Fundraisers have long been part of select sports, ranging from selling gift cards or poinsettias to holding poker or golf tournaments.

“We don’t know where the end is,” the mother said. “I’ll work as hard as I need to.”

Travel expenses vary among teams even within the same organization.

Many of the clubs want to get their kids to tournaments all over the country, playing in front of college scouts. Gas, flights, lodging and food, it all adds up.

“Each team has a different economic level,” said Linty Ingram, a coach and vice president of the Dallas Tigers Baseball Club. “I’ve kept in mind that we can’t go to Florida, Arizona and California all in the same season … especially this season.

“But going to where the showcase events are … that’s not really negotiable.”

WAYS TO CUT CORNERS

Tom Shepherd of Flower Mound, Texas, estimates spending $7,000 to $8,000 a year for his son Syler, who plays on an under-10 team with the Tigers.

He spent even more when his older son, Tant, who now plays at the University of Texas, was in high school and playing in prestigious tournaments.

“It’s always been a priority,” said Shepherd, who works for himself and also shells out for Syler to take private lessons. “We look at it as a family thing to do together, not just sitting around the house.”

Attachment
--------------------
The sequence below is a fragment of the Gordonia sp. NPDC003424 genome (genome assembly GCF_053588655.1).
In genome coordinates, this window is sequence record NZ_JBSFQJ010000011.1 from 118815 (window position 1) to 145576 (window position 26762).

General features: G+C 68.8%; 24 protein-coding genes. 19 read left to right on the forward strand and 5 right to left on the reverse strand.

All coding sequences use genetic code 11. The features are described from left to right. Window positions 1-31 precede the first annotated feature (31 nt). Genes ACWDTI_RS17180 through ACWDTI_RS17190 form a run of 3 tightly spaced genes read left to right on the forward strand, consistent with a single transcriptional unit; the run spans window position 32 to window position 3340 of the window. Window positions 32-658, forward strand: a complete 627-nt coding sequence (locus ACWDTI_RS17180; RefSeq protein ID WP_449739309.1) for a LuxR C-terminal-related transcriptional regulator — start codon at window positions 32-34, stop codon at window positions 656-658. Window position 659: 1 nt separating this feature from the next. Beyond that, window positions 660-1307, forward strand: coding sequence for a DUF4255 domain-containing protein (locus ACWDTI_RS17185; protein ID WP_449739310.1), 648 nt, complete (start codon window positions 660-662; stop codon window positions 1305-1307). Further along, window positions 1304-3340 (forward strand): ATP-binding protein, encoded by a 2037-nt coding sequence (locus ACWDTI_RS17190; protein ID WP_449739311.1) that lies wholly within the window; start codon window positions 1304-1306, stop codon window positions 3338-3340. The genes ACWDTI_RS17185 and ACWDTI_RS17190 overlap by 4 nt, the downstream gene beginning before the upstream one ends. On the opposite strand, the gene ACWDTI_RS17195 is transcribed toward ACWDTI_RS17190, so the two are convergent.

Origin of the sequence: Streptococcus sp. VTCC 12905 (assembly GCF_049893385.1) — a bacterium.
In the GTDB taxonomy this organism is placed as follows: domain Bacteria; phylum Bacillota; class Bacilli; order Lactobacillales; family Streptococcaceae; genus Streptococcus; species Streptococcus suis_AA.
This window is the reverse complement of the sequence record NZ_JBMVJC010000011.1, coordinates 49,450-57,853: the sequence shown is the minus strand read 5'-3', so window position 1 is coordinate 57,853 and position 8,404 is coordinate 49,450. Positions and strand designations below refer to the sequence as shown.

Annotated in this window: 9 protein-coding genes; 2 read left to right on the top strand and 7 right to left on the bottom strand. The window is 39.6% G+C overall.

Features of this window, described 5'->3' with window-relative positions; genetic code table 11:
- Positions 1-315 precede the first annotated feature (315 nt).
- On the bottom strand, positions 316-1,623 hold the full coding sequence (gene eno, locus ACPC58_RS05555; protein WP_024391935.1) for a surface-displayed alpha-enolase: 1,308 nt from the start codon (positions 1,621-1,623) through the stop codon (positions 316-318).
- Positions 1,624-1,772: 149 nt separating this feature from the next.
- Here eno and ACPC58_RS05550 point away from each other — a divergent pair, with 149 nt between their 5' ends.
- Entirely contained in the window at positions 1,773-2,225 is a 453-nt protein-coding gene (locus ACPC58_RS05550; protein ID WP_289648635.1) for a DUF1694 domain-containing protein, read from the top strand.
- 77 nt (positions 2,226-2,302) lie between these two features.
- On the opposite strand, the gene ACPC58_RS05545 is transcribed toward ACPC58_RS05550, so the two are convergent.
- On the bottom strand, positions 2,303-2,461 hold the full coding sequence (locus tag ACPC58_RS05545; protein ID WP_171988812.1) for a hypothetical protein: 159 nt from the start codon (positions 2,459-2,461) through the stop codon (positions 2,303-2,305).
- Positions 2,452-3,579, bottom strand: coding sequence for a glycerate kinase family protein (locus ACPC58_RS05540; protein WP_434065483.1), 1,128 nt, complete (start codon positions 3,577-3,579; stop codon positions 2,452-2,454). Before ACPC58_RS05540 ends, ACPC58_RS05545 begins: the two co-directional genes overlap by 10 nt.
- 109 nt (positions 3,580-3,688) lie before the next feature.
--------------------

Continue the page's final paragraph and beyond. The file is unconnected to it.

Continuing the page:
Tommy Hernandez, president of the Tigers, said enrollment is actually up this season. Club dues average about $1,400 a season, but that doesn’t include travel or uniforms.

Not every youth sports opportunity has parents checking credit limits on their Visas.

Recreation leagues can offer a full season for about $75 a season, although the increased cost of renting game fields can drive those costs up. In perhaps another sign of the times, the PBA noticed an increase in applications for open umpire positions this spring.

At Play It Again Sports, a store that buys and resells used sporting goods, John Fimpson, who manages the Carrollton, Texas, branch, said business was good as some parents squeeze more out of their sports budgets.

Back at the Jones home, many weekends in the upcoming months will be spent on the road. Jordan Jones, 15, who plays for DFW Elite, recently returned from a weekend tournament in Virginia. The plane ticket cost more than $300.

Her brothers – Matthew, 14, and Mason, 11 – played at another tournament in Arkansas the same weekend.

The family is fortunate that Matthew plays with the Texas Titans. Dallas billionaire Kenny Troutt covers expenses for the players and their families – sometimes in luxurious style.

But that’s one kid. The Joneses feel they have an obligation to give all of their children the best opportunities to hone their talents, even in a recession. Even if Arolynn would like a new car, or to redecorate.

“They absolutely love what they’re doing,” Mark Jones said. “They have God-given ability to do it. I think that sports does have a lot to offer as far as life is considered – teamwork and discipline and bonding with friends. It’s life.”

So is finding a way.

“We have chocolate upstairs right now,” said Arolynn Jones, flashing her best smile while thinking of Jordan’s latest fundraiser. “Would you like to buy a chocolate bar?”